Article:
The Congress is hardly a strong opponent either. Though it seems to be on a resurgent path nationally after its victories in Assembly elections in three states in November-December, deep divisions within its Odisha unit rule out the possibility that it will put up a tough fight against the Biju Janata Dal.
The party’s leaders admit as much. “For us, it is more about survival since we were a deeply divided unit,” said Pradeep Majhi, the Congress’ state working president. “There is some sort of stability now and we are certain of performing better than the BJP.”
Majhi admitted that the Congress will be fighting the BJP for second position, adding that defeating the saffron party was his party’s top priority. “Farmers, youth and business community are particularly angry with the BJP’s national policies, which should help win back our supporters who had moved to the BJP in 2014,” said Majhi.
A Biju Janata Dal leader who asked not to be identified cited this to explain why he thought Patnaik had made the right decision to go it alone. “In these circumstances, how does it make sense to align with any of these parties?” asked the leader. “Our party is safer if it stays aloof from these two parties. Why join any of these fronts, take blame for their misdeeds and hurt our goodwill among people in the state? While others are waxing and waning, Patnaik is only waxing.”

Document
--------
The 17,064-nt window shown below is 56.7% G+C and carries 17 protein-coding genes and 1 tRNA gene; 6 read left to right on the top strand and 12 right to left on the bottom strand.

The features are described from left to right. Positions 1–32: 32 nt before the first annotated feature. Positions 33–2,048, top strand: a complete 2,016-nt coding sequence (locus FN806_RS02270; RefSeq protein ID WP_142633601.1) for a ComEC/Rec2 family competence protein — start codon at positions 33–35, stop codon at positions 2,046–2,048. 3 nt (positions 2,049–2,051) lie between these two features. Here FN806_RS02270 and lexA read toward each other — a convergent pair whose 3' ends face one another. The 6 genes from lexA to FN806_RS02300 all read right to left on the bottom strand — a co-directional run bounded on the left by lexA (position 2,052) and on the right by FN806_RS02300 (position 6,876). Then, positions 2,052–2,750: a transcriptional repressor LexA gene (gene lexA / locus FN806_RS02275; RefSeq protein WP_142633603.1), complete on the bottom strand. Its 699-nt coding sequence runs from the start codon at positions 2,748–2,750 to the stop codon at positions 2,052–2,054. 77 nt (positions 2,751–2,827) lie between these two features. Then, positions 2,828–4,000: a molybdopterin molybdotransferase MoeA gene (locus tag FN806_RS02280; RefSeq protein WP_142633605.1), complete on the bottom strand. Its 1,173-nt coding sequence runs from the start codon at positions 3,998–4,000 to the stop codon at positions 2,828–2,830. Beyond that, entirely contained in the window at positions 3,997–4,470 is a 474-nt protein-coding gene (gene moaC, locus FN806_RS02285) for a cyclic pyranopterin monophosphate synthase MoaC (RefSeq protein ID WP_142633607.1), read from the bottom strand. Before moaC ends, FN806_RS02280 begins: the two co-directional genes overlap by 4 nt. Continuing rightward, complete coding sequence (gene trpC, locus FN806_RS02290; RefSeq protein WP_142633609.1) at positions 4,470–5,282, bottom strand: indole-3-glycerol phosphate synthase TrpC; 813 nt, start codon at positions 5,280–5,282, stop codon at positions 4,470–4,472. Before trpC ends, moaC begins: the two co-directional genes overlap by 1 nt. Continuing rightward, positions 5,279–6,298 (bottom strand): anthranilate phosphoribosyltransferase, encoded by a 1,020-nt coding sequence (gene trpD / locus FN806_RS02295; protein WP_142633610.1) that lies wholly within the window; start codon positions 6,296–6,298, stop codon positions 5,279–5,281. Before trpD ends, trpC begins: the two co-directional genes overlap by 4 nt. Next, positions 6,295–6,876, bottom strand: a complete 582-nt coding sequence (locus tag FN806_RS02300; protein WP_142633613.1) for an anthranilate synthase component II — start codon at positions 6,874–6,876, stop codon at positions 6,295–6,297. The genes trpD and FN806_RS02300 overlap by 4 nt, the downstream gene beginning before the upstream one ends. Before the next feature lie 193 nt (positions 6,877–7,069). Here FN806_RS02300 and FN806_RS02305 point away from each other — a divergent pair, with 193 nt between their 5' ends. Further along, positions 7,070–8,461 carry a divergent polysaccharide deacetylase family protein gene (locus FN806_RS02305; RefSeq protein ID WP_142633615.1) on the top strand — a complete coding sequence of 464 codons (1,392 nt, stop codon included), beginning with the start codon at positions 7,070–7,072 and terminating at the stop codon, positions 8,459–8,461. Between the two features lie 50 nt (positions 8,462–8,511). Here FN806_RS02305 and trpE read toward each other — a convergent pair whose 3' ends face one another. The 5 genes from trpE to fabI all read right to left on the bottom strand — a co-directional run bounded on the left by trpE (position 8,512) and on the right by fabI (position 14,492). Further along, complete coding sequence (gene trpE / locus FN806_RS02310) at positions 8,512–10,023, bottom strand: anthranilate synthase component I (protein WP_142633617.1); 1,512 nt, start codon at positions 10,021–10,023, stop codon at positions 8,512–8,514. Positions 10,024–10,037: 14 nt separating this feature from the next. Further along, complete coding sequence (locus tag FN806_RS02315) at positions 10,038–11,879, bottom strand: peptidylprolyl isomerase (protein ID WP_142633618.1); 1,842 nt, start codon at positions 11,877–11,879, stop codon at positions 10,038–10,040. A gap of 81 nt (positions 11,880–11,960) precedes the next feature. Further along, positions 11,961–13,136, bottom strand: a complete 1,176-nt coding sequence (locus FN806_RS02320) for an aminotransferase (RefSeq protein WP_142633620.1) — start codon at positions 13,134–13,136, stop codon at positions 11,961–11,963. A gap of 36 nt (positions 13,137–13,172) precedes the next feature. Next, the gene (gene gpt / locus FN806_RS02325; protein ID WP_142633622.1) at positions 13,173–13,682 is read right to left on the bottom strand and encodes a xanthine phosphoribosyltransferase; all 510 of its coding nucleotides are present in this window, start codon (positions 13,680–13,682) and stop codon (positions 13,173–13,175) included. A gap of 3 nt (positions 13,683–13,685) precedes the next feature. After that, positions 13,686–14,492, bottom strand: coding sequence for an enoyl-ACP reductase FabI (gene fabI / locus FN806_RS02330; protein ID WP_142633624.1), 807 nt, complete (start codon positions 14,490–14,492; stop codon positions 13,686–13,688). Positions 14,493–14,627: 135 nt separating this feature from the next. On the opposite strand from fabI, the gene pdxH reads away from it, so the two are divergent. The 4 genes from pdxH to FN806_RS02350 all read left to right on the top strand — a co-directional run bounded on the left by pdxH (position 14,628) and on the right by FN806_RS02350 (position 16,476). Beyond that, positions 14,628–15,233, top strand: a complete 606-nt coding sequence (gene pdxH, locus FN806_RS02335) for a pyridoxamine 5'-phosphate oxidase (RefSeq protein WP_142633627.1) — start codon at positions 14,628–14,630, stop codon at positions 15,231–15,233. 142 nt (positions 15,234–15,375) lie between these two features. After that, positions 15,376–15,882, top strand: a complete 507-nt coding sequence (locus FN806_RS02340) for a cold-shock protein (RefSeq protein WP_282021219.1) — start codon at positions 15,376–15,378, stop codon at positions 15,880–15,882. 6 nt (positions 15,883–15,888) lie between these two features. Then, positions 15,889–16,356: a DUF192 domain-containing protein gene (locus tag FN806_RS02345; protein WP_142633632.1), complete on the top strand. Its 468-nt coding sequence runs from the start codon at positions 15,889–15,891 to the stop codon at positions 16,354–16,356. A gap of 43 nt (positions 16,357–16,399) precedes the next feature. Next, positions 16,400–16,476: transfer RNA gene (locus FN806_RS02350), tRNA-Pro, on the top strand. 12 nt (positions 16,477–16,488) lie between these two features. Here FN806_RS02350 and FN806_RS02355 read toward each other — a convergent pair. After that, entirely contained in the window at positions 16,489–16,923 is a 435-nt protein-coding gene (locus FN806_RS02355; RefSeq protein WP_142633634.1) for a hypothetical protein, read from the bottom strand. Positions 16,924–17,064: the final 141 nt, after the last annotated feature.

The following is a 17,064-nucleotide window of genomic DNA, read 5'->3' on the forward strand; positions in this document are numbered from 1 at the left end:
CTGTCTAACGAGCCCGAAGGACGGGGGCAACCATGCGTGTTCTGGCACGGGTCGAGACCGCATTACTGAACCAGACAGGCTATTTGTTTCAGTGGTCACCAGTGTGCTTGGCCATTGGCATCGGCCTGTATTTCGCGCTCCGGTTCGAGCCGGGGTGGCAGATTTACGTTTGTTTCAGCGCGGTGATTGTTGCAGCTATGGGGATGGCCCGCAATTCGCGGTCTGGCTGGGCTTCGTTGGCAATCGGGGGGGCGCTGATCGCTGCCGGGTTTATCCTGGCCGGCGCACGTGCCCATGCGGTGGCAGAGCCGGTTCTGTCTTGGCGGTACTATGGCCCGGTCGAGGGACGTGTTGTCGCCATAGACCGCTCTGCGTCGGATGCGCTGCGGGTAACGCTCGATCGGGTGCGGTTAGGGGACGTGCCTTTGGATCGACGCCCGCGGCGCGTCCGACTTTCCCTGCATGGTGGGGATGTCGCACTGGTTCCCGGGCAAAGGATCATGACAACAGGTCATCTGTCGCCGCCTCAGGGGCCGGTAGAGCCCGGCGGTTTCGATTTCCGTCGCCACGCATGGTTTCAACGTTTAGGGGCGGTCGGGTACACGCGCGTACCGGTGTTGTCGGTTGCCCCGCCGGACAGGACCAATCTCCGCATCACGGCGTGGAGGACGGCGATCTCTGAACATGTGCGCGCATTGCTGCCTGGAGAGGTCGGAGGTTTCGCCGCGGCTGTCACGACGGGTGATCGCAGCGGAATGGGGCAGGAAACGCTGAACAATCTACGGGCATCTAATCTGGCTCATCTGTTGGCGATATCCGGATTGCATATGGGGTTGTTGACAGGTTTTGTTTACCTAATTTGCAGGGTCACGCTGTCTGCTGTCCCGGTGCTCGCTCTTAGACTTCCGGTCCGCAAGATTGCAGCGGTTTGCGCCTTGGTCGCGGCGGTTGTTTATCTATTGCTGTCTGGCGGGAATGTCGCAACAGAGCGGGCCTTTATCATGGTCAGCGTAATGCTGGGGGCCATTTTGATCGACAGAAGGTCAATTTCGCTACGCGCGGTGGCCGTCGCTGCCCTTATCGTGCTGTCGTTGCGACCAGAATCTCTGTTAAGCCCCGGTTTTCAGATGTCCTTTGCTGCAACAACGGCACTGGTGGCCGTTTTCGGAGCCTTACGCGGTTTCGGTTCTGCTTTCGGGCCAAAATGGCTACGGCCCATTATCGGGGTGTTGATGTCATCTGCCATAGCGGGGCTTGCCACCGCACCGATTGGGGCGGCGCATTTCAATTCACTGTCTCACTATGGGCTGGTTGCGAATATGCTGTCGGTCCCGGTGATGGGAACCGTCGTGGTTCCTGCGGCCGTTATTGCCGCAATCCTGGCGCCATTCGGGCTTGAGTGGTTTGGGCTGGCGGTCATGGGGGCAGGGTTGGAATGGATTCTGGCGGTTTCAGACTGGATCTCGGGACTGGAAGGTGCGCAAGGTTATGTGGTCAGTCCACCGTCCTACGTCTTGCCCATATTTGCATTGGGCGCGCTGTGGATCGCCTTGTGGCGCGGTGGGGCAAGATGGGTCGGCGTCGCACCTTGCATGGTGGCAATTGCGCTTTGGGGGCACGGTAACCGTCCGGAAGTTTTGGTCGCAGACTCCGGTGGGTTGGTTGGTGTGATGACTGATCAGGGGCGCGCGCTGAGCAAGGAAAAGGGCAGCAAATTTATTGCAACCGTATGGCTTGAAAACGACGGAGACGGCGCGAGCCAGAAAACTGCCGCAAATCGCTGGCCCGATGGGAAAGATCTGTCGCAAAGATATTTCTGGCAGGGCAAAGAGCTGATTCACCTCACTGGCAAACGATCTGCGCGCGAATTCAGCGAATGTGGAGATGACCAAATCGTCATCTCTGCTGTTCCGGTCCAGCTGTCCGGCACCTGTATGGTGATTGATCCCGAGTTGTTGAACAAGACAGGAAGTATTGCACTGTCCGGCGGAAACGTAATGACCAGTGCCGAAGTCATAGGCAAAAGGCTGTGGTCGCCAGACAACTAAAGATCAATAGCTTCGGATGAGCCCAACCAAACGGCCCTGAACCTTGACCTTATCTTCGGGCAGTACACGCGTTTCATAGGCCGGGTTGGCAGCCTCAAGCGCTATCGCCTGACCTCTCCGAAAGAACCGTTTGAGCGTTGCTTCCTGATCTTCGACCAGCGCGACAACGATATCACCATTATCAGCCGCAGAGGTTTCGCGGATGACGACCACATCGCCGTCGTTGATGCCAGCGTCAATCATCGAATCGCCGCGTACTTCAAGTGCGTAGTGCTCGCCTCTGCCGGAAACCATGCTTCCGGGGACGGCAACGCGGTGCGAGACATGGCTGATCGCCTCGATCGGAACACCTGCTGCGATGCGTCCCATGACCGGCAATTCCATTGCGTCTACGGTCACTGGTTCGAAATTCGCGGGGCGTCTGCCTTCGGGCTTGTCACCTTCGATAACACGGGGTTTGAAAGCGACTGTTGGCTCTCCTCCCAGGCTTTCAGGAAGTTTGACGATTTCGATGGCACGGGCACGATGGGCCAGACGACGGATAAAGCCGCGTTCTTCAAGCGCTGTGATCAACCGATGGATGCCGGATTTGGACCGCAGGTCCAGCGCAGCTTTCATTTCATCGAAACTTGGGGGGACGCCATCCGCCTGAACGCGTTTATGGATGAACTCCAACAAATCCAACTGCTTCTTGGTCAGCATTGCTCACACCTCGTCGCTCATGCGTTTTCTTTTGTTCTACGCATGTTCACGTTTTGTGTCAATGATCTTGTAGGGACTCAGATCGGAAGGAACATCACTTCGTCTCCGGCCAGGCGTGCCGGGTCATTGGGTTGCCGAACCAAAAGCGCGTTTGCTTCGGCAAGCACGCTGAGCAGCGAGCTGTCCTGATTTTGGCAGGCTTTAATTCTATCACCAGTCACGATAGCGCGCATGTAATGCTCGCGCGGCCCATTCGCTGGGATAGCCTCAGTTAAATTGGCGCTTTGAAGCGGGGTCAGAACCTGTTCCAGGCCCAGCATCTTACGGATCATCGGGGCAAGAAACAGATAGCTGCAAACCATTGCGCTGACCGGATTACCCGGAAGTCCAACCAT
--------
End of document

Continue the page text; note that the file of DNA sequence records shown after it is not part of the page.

Despite being in power for nearly two decades, there are no clear signs that people in the state are unhappy with Biju Janata Dal rule, with experts saying Patnaik still remains the favourite to win the elections.
The Odisha chief minister’s pro-poor schemes have helped him maintain his iron grip over the state, claim his rivals and political observers.
BJP spokesperson Dilip Mohanty cited Patnaik’s Krushak Assistance for Livelihood and Income Augmentation or KALIA as one such scheme, saying it has been well received by the people. Launched in December, the Rs 100 billion scheme has been pegged as an alternative to loan waivers for distressed farmers. Intended to provide financial, livelihood and cultivation support along with insurance support to small, marginal and landless farmers, the scheme is expected to benefit 92% farmers in the state.
Though Mohanty raised objections about the implementation of the scheme, and called it a jumla or gimmick, he agreed that this and other pro-poor schemes of the state government could end up benefiting a large section of people, which could hurt the BJP’s chances.
Patnaik has announced several other schemes to woo voters. While the Mo Jami Mo Diha or the My Home, My Homestead scheme ,launched in 2007, helps the landless secure land pattas or title deeds, Mission Shakti, launched in 2001, aims to empower women through Self Help Groups. Odisha’s Re 1 per kg of rice scheme and a programme to provide food to the homeless twice a day have also helped Patnaik maintain his popularity in the state.
In addition to this, Patnaik is making efforts to improve his image and connect to every section of the electorate via social media. “These elections will see him yet again winning most of the seats considering how much he is investing in his image building,” said Sahu. Patnaik is shedding his shy and reclusive image to ensure he further consolidates his position and has enough bargaining power at the end of the elections, she said.
No one from the Biju Janata Dal or outside is sure of whom Patnaik will support at the Centre after the elections. But they agree that he will certainly use his position strategically to take a decision in the best interest of his home state.